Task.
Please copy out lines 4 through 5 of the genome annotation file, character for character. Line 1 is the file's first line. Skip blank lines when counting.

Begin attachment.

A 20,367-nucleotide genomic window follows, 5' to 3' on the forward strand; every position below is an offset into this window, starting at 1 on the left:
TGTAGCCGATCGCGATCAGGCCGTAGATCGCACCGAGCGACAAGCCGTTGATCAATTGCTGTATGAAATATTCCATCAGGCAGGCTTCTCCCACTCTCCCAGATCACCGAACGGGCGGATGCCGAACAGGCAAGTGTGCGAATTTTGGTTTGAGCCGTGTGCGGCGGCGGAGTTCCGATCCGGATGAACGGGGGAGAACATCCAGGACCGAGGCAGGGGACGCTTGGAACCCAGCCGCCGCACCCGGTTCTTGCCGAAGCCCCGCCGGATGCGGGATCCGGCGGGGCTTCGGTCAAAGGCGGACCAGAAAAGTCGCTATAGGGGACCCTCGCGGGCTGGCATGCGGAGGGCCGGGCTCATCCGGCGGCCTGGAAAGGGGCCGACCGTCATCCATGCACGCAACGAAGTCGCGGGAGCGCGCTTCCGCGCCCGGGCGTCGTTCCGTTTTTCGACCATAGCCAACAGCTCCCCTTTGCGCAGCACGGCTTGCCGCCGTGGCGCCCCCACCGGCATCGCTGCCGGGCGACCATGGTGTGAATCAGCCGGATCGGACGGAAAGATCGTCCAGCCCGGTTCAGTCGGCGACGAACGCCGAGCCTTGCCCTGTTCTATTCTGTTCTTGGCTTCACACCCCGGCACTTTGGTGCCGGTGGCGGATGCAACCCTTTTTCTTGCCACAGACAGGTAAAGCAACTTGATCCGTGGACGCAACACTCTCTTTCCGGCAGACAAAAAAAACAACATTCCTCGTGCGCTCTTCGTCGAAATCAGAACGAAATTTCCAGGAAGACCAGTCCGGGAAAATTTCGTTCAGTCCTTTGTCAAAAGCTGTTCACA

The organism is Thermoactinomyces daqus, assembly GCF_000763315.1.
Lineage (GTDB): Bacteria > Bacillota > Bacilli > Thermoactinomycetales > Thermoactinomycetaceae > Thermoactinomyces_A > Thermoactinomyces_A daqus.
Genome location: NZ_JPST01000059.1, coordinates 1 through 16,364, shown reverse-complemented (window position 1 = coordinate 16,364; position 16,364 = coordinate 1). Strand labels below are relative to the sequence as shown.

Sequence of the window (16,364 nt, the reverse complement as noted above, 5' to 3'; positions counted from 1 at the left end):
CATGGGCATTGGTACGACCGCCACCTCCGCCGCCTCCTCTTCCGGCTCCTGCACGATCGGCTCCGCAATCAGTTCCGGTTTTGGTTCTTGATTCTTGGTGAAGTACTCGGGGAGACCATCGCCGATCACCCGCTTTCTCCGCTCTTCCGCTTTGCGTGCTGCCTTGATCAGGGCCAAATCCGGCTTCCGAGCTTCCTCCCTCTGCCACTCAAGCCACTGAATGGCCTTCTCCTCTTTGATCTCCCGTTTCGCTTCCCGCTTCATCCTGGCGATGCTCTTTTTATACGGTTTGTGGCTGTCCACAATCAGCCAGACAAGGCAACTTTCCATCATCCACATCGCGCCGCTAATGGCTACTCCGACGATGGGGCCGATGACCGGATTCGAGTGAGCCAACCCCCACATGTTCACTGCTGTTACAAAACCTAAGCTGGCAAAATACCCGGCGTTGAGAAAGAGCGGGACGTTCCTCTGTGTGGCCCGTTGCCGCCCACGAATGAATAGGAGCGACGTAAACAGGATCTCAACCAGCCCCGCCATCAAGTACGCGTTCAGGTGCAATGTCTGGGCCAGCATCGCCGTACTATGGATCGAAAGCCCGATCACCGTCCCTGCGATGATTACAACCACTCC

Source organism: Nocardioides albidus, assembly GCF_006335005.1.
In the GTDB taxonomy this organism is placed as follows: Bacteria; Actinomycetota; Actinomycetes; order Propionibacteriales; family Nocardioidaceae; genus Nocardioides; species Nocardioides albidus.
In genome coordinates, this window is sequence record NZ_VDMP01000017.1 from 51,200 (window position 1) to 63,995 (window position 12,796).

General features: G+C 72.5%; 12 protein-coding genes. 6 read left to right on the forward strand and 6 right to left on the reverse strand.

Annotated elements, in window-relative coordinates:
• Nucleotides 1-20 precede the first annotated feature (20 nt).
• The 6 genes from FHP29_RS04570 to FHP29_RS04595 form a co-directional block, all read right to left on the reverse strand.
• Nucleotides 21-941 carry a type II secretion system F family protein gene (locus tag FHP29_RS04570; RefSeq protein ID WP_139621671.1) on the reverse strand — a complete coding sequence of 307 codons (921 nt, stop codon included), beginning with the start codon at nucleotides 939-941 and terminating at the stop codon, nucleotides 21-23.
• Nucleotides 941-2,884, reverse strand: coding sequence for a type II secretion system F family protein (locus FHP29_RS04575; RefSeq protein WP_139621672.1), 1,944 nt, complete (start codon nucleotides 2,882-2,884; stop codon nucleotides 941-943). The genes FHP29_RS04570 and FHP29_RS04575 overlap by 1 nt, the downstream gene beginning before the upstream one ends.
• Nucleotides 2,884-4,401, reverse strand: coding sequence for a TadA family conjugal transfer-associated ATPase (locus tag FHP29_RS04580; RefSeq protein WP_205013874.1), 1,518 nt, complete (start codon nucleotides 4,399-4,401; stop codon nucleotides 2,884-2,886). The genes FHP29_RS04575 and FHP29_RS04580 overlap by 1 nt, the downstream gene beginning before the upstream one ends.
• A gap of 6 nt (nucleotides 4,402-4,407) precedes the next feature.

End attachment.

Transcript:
Lineage (GTDB): Bacteria > Bacillota > Bacilli > Thermoactinomycetales > Thermoactinomycetaceae > Thermoactinomyces_A > Thermoactinomyces_A daqus.
Genome location: NZ_JPST01000059.1, coordinates 1 through 16,364, shown reverse-complemented (window position 1 = coordinate 16,364; position 16,364 = coordinate 1). Strand labels below are relative to the sequence as shown.